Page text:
“It feels like there have been some really good gains when it comes to gender inclusivity in Hollywood,” Dimmock said, “but then the DGA Awards announcements came out and there weren’t women on there. The Golden Globes had all male directors. And then the Oscar nominations. There are frustrations. And this is not the only contributing factor, but it is one of the obstacles. This is one barrier among many.”
The call to action highlights one of the strains working parents in Hollywood, particularly mothers, face when trying to manage work and family. The failure to address or accommodate issues related to childcare often puts women at a disadvantage, particularly in the U.S., where there is no paid leave policy at the federal level. The long hours, travel and the freelance nature of employment typical in the entertainment business compound these issues.
“Hollywood is reckoning in a big way with representation at the top and women directors are a core component of that,” said Katie Bethell, founder and executive director of Paid Leave for the United States. “Women are not able to take the time they need as parents and that’s pushing them out of leadership. One of the major barriers is the motherhood penalty. The burden of care falls on women and that has negative impact on women whose employers don’t actually give them the support they need through that period.”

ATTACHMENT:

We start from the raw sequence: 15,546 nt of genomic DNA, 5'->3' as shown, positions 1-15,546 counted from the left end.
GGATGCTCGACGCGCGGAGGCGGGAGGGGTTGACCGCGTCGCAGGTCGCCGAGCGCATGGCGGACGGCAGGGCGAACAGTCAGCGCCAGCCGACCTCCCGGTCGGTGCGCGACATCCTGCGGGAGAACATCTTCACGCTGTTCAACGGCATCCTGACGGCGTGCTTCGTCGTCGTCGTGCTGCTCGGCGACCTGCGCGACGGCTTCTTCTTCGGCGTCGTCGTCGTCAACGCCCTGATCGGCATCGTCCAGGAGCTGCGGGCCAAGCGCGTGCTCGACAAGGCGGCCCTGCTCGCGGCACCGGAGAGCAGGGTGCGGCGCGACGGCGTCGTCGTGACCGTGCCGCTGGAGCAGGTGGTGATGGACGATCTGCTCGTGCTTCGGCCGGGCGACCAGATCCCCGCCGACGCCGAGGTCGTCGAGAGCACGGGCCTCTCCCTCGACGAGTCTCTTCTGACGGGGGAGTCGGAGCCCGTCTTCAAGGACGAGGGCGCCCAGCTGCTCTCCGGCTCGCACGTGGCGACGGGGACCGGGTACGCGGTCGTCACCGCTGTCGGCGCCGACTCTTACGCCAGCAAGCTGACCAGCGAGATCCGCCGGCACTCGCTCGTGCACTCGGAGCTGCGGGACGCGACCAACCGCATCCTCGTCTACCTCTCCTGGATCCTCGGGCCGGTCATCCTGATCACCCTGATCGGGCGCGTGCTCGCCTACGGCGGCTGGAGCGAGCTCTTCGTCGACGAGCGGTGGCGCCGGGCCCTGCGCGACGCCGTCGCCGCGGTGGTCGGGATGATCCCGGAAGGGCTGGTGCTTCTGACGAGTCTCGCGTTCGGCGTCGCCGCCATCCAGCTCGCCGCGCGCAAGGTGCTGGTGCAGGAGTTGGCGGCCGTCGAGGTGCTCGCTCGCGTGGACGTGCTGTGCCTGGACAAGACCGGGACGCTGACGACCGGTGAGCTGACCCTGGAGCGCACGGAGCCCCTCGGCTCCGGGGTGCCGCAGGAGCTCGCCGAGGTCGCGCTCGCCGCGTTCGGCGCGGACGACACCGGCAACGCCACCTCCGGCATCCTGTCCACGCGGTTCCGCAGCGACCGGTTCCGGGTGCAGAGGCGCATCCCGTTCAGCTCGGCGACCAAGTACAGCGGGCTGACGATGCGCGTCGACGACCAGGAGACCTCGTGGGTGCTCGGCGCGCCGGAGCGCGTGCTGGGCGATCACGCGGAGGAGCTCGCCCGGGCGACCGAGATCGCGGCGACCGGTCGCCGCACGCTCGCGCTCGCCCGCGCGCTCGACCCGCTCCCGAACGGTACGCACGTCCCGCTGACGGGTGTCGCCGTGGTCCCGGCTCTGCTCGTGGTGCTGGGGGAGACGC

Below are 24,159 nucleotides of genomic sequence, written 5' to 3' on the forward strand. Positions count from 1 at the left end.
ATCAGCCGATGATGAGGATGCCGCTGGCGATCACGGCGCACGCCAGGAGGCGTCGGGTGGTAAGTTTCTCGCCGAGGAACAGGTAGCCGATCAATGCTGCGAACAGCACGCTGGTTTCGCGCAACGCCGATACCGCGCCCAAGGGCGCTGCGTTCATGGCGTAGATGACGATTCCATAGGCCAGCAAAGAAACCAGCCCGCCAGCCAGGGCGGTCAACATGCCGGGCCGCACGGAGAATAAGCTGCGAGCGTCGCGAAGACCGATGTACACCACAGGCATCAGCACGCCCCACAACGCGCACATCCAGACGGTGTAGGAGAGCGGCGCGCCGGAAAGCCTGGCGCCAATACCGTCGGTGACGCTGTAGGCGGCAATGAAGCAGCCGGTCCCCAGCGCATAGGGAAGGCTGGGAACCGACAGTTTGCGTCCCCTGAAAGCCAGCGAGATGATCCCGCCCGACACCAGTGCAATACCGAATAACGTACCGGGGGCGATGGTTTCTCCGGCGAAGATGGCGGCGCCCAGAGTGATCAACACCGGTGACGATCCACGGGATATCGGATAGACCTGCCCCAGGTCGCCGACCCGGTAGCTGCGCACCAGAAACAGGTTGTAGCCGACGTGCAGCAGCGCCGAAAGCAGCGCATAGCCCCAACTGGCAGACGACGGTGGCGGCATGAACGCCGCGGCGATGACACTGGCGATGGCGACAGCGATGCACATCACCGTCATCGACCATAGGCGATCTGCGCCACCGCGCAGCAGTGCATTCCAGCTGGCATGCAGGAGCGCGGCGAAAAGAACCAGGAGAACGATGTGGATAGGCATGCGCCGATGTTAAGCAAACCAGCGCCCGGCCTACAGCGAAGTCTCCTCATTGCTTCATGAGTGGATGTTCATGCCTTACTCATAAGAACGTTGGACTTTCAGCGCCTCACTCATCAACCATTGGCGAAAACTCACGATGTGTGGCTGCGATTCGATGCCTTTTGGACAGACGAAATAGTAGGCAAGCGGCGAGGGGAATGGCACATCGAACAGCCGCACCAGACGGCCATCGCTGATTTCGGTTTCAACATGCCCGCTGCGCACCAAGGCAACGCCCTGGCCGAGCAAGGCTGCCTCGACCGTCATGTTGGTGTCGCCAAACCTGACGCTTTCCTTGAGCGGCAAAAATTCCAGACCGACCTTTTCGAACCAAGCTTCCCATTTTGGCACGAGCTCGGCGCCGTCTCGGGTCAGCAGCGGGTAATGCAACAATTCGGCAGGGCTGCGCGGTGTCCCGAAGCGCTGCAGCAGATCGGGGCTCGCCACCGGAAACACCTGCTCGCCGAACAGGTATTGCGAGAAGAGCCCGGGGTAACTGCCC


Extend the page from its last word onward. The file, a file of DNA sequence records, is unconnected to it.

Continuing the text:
The full letter and a list of co-signers is below.
To the Board of the DGA,
I joined the DGA in 2017 while co-directing the Netflix series Flint Town with my partner. I was pregnant at the time and worked until the day I gave birth. However, after the birth of my daughter it was necessary that I take some time to care for her and recover physically. My partner was not faced with quite the same physical pressures. That first year, while my partner retained his yearly minimum, I did not. I needed to switch to Cobra with enormous monthly fees while he retained his healthcare. Because my directing partner is also our child’s father, I was able to see in such a clear way the ways that having a child impacted me and not him, even though we were similarly situated. Since then, I’ve spoken to other members of the DGA who have had similar experiences.
As it stands, the DGA offers no form of leave for women in the lead-up and following child birth. In order to retain benefits, all members must reach a yearly minimum. Women, being underrepresented in this field, are already at a disadvantage towards reaching these minimums. To state the obvious, directing is a rigorous, intensive endeavor, often taking place away from home. Pregnant women are not allowed to travel until their final trimester, putting them at a disadvantage from the start. Add to this the stigma of applying for directing jobs while visibly pregnant. Subsequently, women are penalized for having children in a way that their male counterparts are not. Failure to meet yearly minimums introduces economic and health care insecurity when it could be argued that it is needed most. And, importantly, a lack of maternity leave will continue to be an obstacle in achieving parity in the field of directing unless corrected. It is imperative that in this moment of such positive gains that we work to clear this obstacle.